Well, of course, there’s the big tree. The one at Rockefeller Center in New York. We are going to see that next week, illness allowing. The area around it is much smaller and more intimate than it looks on television, and despite the large crowd, it’s very quiet there, except for the faint sound of digital camera buttons being pushed. And there are lots of people holding one arm up, which strikes you as strange until you realize they are taking pictures of the tree with their cell phones.
When I was a little girl, we would walk a few blocks to a place where we could buy a live tree and then drag it home. Sometimes it was snowing while we did that. One year, we inherited an artificial tree from a relative who was moving away, and it was beautiful, so I didn’t mind giving up live trees. The artificial tree had feathery branches—they must have been made of silk or something like that—and we got new ornaments—red satiny balls—to put on it.
When I was single, I would get a live tree from a stand not too far from my apartment and shove it into the open trunk of my little Toyota. Then I’d wrestle it into my living room and, after much finagling and getting tree sap in my hair, the tree would be standing upright between those frustrating screws that old-fashioned tree stands had. Sometimes, a friend would come over to help me decorate it.
When my husband and I were first married, we decorated the tree together—a live one—but when our daughter got to be a toddler, we decided to buy an artificial tree, so she could enjoy it for more days than it was feasible to keep a live tree up. She loved our first artificial tree, and she still talks about it. When it began to look ratty—to us, not to her—we bought a new one. Looking back, I wish we’d given her opinion more consideration.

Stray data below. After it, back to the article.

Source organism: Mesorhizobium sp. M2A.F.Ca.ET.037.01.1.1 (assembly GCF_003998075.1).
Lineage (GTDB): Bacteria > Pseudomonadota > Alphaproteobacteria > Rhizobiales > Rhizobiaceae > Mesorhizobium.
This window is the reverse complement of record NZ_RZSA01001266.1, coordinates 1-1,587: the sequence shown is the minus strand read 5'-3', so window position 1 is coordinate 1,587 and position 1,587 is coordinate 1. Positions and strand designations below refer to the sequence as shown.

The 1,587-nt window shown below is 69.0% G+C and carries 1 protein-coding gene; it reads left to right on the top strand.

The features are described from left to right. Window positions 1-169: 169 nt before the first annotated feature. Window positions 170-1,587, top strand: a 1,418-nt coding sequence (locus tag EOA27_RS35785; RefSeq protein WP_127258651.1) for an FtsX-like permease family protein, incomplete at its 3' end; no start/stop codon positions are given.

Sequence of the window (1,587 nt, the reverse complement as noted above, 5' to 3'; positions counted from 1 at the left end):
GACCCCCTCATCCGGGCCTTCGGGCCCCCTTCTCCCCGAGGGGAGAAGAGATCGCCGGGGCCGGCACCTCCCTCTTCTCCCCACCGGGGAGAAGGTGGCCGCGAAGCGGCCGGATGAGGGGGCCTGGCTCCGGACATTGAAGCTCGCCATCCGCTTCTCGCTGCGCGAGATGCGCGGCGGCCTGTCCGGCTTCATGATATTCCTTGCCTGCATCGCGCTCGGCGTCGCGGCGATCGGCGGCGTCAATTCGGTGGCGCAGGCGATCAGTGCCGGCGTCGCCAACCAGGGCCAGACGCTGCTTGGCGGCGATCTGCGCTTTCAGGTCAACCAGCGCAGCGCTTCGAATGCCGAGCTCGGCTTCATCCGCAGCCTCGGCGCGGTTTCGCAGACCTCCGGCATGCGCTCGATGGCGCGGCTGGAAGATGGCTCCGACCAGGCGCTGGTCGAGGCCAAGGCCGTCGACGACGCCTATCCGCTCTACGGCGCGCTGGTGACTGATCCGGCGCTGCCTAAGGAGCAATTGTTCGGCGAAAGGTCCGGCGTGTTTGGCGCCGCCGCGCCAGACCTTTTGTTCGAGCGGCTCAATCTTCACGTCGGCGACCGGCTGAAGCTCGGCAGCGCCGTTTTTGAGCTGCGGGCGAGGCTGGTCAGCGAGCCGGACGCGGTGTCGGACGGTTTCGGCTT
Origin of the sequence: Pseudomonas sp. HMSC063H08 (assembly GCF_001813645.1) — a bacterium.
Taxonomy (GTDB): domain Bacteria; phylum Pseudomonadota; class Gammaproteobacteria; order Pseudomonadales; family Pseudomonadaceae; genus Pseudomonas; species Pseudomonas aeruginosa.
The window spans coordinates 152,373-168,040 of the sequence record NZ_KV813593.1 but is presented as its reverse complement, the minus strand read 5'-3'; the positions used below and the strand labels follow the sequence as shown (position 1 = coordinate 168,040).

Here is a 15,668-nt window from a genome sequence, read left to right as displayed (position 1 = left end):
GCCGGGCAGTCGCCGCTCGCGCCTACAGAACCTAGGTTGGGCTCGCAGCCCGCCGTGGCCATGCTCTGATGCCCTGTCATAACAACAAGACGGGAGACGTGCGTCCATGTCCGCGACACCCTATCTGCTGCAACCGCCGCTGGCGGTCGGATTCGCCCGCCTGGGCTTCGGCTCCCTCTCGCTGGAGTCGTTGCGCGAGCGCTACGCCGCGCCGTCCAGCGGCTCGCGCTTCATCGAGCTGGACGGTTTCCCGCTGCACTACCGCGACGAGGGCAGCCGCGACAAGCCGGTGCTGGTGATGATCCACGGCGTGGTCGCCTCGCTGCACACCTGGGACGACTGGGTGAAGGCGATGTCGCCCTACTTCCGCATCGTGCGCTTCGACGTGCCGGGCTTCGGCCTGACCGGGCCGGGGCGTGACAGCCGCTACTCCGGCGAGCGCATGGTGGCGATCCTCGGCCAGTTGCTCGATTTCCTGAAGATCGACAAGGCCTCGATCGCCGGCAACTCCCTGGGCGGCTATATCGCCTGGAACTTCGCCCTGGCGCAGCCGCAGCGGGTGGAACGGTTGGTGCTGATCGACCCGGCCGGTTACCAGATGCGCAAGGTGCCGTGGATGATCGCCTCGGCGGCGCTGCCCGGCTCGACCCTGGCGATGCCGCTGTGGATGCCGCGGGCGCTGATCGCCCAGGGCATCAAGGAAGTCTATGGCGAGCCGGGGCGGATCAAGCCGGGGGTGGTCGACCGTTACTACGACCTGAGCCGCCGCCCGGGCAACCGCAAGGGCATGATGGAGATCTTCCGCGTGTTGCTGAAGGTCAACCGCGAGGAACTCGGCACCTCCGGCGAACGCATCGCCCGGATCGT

So now we have an artificial tree with lights attached. My husband likes that. It’s very pretty, but it’s hard to find a Christmas tree that isn’t. I hope you’re enjoying yours, if you have one.
There’s something so odd and comical and hopeful and endearing about bringing a tree into your home and putting decorations on it and then looking at it every day. It’s the kind of thing that Christmas is all about: it doesn’t make sense, just like faith sometimes doesn’t make sense. But we do it, just as we believe in some things that maybe don’t make sense.
The Whos down in Whoville said it best:
Fah who for-aze!
Dah who dor-aze!